Where Do You Find the Time?

Let's start finding more time by watching less television.I recently was asked where I find the time to write and publish as often as I do. The simple answer? I watch very little television. That’s my magical solution.

The more complex answer is that I maintain a strict schedule when it comes to my writing. Even if I don’t publish some of the things I write – and it’s more than likely – I still aim to write new content almost every day. The schedule is a little harder to keep now that I have a day job, a roommate, and a budding social life, but those things simply mean I have to be more strategic with my time.

For instance, if I know my roommate has track practice, I know that I have at least an hour of uninterrupted silence between the time I get home and the time she gets home. On a good writing day, I can sometimes write at least two new posts. On bad days, I’m lucky to get one that isn’t a complete wreck.

I also use several organizational and bookmarking tools. I have Evernote, and I mainly use it as an idea storehouse. A simplistic use of the application, but I don’t need it for much else at this point. I’m also making use of WordPress’ editorial calendar, and I love it. It allows me to see gaps in my publishing schedule and to think about possible posts to fill them.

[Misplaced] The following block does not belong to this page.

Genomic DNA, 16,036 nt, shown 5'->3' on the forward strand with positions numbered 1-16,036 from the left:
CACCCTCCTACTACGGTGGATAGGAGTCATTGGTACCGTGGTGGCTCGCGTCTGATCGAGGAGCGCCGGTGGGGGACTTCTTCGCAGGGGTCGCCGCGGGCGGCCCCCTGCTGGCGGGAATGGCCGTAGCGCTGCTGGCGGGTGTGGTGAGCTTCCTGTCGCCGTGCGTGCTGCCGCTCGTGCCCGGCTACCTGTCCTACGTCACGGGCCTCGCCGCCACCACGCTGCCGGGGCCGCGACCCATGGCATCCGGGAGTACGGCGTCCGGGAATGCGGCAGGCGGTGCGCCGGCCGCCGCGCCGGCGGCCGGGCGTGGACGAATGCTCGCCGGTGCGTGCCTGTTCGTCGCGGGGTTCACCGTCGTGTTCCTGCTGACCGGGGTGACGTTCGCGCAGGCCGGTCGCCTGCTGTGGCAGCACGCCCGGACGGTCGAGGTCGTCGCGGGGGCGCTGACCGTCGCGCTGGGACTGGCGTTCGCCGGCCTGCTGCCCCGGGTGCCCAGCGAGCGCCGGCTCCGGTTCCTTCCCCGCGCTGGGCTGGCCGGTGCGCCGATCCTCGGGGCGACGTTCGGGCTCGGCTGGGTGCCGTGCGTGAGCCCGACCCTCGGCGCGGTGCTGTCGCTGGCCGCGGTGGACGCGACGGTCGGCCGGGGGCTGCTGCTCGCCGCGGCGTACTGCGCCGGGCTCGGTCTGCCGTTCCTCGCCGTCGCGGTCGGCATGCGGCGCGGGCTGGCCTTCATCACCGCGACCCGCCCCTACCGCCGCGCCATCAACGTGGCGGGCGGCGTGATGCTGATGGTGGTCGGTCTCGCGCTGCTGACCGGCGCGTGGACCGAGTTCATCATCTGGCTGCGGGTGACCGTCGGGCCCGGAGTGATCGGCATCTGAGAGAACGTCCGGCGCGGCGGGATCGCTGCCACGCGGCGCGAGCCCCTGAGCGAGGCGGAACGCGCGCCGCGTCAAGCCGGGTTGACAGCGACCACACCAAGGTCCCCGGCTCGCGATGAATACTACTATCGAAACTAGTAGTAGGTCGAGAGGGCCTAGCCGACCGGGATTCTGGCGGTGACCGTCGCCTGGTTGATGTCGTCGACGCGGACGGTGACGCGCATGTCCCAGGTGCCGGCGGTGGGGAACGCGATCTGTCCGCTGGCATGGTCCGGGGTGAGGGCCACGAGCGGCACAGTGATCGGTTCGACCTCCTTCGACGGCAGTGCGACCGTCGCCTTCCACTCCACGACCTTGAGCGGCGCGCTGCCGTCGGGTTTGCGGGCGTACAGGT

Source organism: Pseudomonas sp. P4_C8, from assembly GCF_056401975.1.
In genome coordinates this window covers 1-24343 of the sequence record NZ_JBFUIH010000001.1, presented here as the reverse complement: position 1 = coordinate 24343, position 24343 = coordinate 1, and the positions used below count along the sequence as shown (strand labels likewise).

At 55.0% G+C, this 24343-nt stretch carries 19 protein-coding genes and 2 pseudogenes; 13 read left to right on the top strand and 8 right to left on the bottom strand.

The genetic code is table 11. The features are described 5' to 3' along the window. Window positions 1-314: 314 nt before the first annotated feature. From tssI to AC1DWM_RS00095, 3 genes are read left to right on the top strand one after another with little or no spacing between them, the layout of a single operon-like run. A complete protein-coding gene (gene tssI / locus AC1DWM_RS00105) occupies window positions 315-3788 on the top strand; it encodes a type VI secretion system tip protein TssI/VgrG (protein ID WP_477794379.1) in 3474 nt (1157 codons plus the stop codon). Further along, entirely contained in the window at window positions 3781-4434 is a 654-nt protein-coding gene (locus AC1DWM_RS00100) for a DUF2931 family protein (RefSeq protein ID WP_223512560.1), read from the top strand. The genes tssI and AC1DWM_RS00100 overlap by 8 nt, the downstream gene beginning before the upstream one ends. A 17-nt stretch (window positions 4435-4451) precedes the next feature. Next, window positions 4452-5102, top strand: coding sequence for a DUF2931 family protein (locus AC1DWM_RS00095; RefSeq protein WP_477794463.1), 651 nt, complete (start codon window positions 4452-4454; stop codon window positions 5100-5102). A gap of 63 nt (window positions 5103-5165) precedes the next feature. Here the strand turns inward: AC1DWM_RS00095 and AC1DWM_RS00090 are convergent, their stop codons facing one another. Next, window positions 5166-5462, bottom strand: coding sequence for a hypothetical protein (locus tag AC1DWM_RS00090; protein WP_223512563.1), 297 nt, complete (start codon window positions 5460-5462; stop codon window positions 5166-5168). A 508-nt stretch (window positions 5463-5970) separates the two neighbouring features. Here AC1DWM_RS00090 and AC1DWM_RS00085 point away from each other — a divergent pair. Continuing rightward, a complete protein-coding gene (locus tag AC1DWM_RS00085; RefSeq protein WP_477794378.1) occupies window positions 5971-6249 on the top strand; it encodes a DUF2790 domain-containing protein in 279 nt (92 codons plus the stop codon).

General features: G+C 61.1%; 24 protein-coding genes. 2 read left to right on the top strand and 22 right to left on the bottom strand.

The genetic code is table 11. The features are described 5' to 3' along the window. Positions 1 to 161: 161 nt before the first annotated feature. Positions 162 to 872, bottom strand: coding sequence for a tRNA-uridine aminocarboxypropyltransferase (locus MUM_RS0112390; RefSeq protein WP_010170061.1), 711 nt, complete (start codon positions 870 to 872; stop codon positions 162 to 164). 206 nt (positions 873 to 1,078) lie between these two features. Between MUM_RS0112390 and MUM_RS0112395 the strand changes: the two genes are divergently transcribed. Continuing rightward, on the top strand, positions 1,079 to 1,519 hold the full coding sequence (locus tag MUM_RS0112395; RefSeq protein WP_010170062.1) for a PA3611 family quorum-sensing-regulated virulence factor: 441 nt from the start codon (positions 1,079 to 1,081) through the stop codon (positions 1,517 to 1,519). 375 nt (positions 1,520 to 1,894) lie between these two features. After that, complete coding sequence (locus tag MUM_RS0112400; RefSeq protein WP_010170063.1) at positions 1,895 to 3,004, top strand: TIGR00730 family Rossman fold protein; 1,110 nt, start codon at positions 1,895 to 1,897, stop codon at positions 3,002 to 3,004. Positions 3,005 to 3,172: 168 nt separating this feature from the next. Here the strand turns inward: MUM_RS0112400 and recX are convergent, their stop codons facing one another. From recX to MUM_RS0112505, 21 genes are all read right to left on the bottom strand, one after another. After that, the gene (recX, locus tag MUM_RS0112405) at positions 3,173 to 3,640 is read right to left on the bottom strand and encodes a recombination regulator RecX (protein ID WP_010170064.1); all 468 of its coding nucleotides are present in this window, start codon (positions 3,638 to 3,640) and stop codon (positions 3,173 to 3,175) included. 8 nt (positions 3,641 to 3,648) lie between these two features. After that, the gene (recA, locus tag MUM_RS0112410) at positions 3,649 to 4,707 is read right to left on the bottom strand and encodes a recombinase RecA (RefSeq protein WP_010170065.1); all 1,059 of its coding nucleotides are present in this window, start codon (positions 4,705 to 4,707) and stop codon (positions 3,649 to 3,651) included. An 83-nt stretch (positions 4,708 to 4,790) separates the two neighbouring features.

I also have my more organic method which is this: I tend to think in terms of themes and series. My thought process might be a by-product of my poetry, but I would have to confer with other writers to confirm the idea. I just always feel that there’s more than one way of approaching a topic or of thinking about it, and I sometimes want to address that topic from the various angles. I could do so in one post, but it would be a lengthy, cumbersome thing. Such a format would be better-suited for a book, so I break the post into its individual components.

Of course, none of that gets into the writing habits or processes I have for other projects or my poetry. If I were to include those, some people might worry that I’m going to burn out. It’s possible, although I don’t think it’s likely. I’ve been keeping my current writing schedule for more than a year, and I’ve discovered that the more I write, the easier it is to write. The more ideas I pen, the more ideas I have. For me, the problem is putting away the pencil and paper or the laptop, not getting and using them.

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